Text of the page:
I Went to the Disney World of Spasby Cherry D. My Fashion Style
It's no secret that Americans (everyone at Allure included) practically drool over the many beauty innovations that hail from Korea. It's the country that brought us BB creams, cushion compacts, and ten-step skin-care routines. My latest Korean-beauty obsession? Spa Castle. If you can't tell by the name, it's not your average spa. It's an experience. And I tried it.
Allow me to set the scene: Spa Castle is a four-level, 100,000-square-foot facility in College Point, New York (there's also one in Carrollton, Texas). Founded in 2007 by Steve Chon, it merges Korean, Japanese, German, and American spa practices in one massive location that accommodates up to 2,200 customers.
I went there with a friend to behold this majestical place in the flesh. Here's what I learned from the experience.
Most people go to Spa Castle to experience the facility itself. It has seven sauna rooms, five spa pools, and even a food court full of Korean delicacies to help you "regenerate" after you sweat everything out, says Stephanie Chon, Spa Castle's executive director of operations.
My friend and I spent the first 30 minutes just exploring the four floors. It felt like a spa-themed section of Disney World. There was a little river running through the middle of the second floor, and it was surrounded by tiny little sauna rooms that looked like huts. One was the Color Therapy room, where you press a button that changes the color of the light as you sit in the heat. Did the purple light suddenly make me more creative? Um, I don't think so.
Some people spend all day (or even all week) there. While I did spend over an hour in one of the "sleeping rooms," I was ready to leave after a few hours. Chon says the average amount of time a person will spend there is five hours. But some people stay all day. In fact, one person ended up staying at the Texas location for an entire week—it's open 24 hours a day.
You're probably gonna bathe with a bunch of strangers. You're required to soak in the spa's superhot mineral-infused baths before getting a Korean body scrub (it helps prepare your skin for the treatment). And you're required to be completely nude. So if (like me) you bring a friend along for your trip to Spa Castle, prepare to become very close, very quickly.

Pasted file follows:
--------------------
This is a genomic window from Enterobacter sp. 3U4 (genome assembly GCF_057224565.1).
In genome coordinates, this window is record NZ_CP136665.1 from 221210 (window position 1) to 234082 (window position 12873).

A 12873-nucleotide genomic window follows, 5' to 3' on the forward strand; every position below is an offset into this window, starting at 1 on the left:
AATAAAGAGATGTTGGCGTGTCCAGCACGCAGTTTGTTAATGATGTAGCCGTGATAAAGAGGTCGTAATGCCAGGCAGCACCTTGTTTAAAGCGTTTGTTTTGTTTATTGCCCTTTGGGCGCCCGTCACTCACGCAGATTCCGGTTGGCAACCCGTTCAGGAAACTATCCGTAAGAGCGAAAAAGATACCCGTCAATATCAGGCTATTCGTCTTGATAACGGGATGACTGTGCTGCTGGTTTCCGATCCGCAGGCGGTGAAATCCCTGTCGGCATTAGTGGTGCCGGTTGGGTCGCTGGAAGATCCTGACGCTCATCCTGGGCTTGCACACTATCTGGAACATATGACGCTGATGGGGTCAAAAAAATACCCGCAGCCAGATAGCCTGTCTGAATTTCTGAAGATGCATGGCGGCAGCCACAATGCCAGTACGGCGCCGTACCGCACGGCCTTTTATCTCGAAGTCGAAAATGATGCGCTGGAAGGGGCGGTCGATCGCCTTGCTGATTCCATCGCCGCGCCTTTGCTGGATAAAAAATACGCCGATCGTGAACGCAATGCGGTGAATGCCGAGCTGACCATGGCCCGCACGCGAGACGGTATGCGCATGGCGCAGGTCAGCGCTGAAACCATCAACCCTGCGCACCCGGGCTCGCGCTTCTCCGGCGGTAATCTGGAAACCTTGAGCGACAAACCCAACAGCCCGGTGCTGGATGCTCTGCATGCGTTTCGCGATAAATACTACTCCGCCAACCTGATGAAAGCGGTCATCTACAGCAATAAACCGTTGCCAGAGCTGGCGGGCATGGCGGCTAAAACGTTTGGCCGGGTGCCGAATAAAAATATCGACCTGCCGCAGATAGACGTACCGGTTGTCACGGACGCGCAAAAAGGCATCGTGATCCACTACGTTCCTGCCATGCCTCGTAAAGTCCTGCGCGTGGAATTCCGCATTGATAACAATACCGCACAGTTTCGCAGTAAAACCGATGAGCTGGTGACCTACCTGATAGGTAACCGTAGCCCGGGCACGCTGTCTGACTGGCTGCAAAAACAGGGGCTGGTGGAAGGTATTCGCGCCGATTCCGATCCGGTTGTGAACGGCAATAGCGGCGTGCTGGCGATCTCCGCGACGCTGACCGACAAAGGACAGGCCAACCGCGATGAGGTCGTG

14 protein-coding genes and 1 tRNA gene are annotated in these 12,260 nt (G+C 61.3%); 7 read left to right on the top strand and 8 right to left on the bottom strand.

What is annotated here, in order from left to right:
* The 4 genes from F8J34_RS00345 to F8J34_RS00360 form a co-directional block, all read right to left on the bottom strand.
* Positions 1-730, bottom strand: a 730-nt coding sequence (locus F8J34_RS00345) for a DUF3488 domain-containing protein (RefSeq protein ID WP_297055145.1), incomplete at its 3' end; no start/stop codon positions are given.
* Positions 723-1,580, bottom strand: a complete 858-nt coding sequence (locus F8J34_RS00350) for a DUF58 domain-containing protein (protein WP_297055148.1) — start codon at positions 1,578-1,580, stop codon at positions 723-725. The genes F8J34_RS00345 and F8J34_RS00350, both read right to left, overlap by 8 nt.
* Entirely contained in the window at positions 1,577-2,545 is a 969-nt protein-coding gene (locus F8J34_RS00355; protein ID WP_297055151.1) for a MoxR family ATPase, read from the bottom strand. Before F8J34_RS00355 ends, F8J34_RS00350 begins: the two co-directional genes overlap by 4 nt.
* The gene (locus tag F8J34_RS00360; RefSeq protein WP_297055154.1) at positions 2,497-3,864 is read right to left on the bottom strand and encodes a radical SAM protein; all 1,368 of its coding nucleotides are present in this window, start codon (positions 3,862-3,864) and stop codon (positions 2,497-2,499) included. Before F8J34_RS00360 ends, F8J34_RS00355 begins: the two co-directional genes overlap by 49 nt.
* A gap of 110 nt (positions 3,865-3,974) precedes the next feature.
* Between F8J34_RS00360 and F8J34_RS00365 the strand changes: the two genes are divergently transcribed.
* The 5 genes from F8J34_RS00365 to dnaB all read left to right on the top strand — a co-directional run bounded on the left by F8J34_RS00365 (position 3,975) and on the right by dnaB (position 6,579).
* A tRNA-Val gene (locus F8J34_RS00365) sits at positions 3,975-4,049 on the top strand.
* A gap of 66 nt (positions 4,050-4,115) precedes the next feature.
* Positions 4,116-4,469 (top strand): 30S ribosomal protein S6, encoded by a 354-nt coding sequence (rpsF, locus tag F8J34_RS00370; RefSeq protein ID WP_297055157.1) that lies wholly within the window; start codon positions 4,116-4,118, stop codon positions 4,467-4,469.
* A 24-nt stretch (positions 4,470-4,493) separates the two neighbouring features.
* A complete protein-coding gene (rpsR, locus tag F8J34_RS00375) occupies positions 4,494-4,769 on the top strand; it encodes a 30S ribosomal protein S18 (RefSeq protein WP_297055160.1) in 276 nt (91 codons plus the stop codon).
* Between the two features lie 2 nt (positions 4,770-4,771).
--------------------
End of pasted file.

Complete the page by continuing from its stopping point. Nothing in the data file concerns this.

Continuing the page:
My experience with the baths went something like this: My friend and I walked into the room with the baths in our robes, and we were immediately scolded by a Spa Castle employee, who told us to remove the robes and take a shower before getting in the baths. All right. A little disoriented, we both followed the orders.
After we survived all of the public nakedness, it was time for our treatments. Once we'd soaked for a good 10 to 15 minutes, we were ready to be scrubbed. A lady (oddly wearing a sexy, sheer black bra and panties) instructed me to lie, buck-naked, on a plastic massage bed. She then started to scrub me with a very coarse, textured glove and a tub of soap that looks very similar to Ivory liquid. The scrubbing was rough, but it was strangely satisfying. And I've never been more exfoliated in my life. It's been three days, and my skin is still crazy smooth.
You will shed a ton of skin. As I watched my dead skin roll off of me (it was dark gray and very creepy), I felt a sense of liberation and renewal (and also a little bit of disgust: Have I really gone all these years walking around with all this this extra dead skin on me?). The whole process took about 30 minutes. Then she washed my hair and gave me one of the best massages I've ever had.
If you're a germophobe, this probably isn't the place for you. Chon assured me that the water in the baths is changed every single day. But for a germophobe like me, Spa Castle was somewhat stressful. First of all, you must be barefoot at all times. Yes, even in the bathroom. I kept walking around on my tiptoes, worried that I was going to step in a puddle of something gross. But I did notice that the place was immaculately clean. Every time I went to the bathroom, I noticed that a staff member was in there cleaning up. I also felt superweird hanging out in the bath completely naked. There's just something about wearing a bikini bottom that makes me feel like there's a barrier between germs and my body. But the water in the bath was a very warm—104 degrees—hot enough to kill off bacteria (or at least that's what I told myself).
If you're ready to go outside your comfort zone, you should try it. Even with all my germophobe concerns and awkward bath moments, I found myself texting my friend the next day, still thinking about it. It was an unforgettable experience.
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